It’s been a long time since we had a new Oddworld game. After four cult classics back on the PS1 and Xbox, Abe and his array of pals vanished outside of a remake and a couple of HD upgrades. In that time there have been a few planned new titles (such as Hand of Odd, a strategy game cancelled in 2004) but none of them came to fruition. Now for the first time in 16 years, Oddworld diehards have something totally new to play with Oddworld: Soulstorm.
I call Soulstorm a new Oddworld game, but it’s more of a re-imagining of the second part of Abe’s story, Abe’s Exodus. Best described as the sequel to the remake New ‘n’ Tasty, the story follows Abe after freeing his Mukodon brethren from Rupture farms. There’s very little time to celebrate the liberation of his species though, as the devious Molluck still hunts the Mukodon for financial gain. The story is surprisingly serious and pretty engaging, although especially early on the cutscenes are rather long winded.
Oddworld: Soulstorm review: Jump, sneak, puzzle
To escape your captors and save your kind, you’ll need to jump, possess and sneak your way past an array of Slig guards and traps. It’s the same classic Oddworld formula from the PS1 games, and as compelling now as it ever was. You’ll spent the majority of time between checkpoints trying desperately to avoid a litteny of deathtraps, with a little help from the tools you loot from the world.
There are plenty of items you can use to distract or dispatch your enemies, and they’re all very satisfying to use. Disabling enemies with stun mines might be the kinder way to go (and creates the opportunity to pickpocket for extra loot) but creating a trail of flammable liquid to burn them alive is much more satisfying. If there’s something you need to progress it’ll always be available nearby, but otherwise you’re free to experiment with your exploding pop and bouncing gum. There’s a fairly robust crafting system to make use of as you make your way through the 15 levels, so you’ll want to grab all the junk you can from jars and lockers.
If items fail to get rid of any threats, your powers of chanting will certainly do the job. As long as there isn’t anything preventing you from using your abilities, you can possess most foes and make them shoot one of their allies, jump off a cliff or even just explode in a horrific display of viscera. If you use all the methods that Oddworld: Soulstorm provides you’ll be able to successfully commit all manner of murderous deeds.
Trial and error
When all else fails, you can always fall back on your running and jumping. Unlike other Oddworld games, Soulstorm offers you much more control over Abe. Gone are the static jumps you couldn’t control, and replacing them is a much more modern scheme which even includes a double jump. This modernisation makes the game much more playable, without compromising on the overall difficulty.
While trying to discover and implement the best plan of action, you will die a lot. Checkpoints are never too far apart, but the sheer number of obstacles in between you and the next one means sometimes you’ll be waiting a while until you reach the next. It can be frustrating to see a checkpoint so close yet so far away, but with some perseverance and maybe a little imagination you’ll save your species eventually.
It wouldn’t be an Oddworld game if you didn’t have to guide your pals to safety, and fortunately Soulstorm has this covered. Mukodon you find can be healed and will follow you to the ends of the earth. You’ll need to keep them safe from baddies until you find a portal for them, as their even more flimsy than you are. Commanding them is an important aspect of this, although unfortunately the fart button is gone.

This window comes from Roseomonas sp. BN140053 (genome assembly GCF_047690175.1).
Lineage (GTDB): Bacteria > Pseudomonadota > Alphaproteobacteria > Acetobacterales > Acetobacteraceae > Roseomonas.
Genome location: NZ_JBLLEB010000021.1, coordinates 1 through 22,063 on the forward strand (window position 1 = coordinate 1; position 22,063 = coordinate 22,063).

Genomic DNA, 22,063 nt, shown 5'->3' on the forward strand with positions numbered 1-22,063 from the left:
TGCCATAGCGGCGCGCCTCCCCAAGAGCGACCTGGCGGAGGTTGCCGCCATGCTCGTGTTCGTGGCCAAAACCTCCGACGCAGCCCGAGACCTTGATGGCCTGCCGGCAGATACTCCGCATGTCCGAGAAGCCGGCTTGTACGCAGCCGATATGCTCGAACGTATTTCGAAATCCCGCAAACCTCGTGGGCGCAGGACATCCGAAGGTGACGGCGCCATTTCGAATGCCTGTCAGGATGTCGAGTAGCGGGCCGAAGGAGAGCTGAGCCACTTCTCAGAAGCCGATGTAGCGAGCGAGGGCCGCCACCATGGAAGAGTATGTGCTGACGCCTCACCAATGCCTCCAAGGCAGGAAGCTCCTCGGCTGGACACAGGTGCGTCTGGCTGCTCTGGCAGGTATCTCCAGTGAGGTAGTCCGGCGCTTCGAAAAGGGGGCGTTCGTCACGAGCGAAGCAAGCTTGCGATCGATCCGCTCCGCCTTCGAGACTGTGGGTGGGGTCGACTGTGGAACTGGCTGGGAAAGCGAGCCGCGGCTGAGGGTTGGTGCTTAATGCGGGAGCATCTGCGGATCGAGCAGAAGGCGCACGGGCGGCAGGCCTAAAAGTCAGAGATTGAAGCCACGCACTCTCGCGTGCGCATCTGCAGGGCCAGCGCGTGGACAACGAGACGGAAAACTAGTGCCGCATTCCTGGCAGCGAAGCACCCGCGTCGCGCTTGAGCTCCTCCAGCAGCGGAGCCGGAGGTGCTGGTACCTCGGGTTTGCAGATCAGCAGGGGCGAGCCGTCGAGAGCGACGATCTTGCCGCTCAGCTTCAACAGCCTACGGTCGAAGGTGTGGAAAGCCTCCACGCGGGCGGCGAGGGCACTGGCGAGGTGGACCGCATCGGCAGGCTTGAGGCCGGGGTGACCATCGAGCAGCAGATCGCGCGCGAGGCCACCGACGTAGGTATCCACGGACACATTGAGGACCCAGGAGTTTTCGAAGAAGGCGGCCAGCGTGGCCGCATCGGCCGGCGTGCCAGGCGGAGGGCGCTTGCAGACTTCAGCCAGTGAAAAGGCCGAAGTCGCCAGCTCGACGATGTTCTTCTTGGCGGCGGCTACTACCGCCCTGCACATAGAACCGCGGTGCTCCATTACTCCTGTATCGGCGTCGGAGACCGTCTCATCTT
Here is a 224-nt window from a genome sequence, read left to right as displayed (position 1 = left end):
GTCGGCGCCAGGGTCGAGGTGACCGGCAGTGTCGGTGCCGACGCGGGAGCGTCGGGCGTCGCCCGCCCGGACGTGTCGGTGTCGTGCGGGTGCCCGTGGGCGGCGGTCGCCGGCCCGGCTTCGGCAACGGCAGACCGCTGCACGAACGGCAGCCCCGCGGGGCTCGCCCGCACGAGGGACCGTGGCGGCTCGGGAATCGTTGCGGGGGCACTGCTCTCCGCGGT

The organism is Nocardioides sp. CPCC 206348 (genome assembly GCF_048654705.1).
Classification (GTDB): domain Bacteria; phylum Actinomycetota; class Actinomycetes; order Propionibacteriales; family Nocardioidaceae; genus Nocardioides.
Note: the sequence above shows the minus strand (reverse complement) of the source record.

Oddworld: Soulstorm review: A 2.9D game?
In the run up to launch, Oddworld: Soulstorm had been described as a 2.9d platformer. While this might be a slightly ridiculous label, the game really does try to make use of more than just the 2d plane to great visual effect. As you turn corners you’ll see further ahead, and the backgrounds are packed with friends and foe alike. There’s a particularly impressive section early on where 300 Mukodon are trying to escape their captors in the background, and if you don’t deal with the Sligs in the area they’ll be mercilessly gunned down.
Every one of the game’s stages has optional medals to earn, for completing side activities to the best of your ability. There are medals for number of allies saved, enemies killed, secrets found and many more. If you’re a completionist there’s a ton of extra value in going for these goals, but I found it quite hard to imagine jumping back into a 45 minute or longer level to try and find a missing collectible.
There’s a lot of fun to be had with this new title, but it isn’t perfect. One of my biggest frustrations was with the checkpoints, that don’t reactivate unless you’ve reached a new one. This lead to many situations where I had a couple of minutes of collectibles on one side, and loads of traps to disarm on the other – with no way to save part way through. Also as much as I like the 2.9d effect, there were some situations where I couldn’t throw an object at an enemy because the path I was on curved. It doesn’t really make sense to have a more layered environment if your character doesn’t understand how to use it.
Oddworld: Soulstorm is a great modernisation of a classic series. With the same macabre humour and brutal difficulty of its predecessors, fans of Abe’s adventures will find a lot to love here. I had a few issues with checkpoints and the game’s perspective, but cannot deny that this game has a ton of soul.
great modernisation of Oddworld
Abe controls really well
Lots of fun tools to take down enemies
2.9d environments are impressive
Checkpoints can be irritating
Sometimes the perspective makes it hard to attack enemies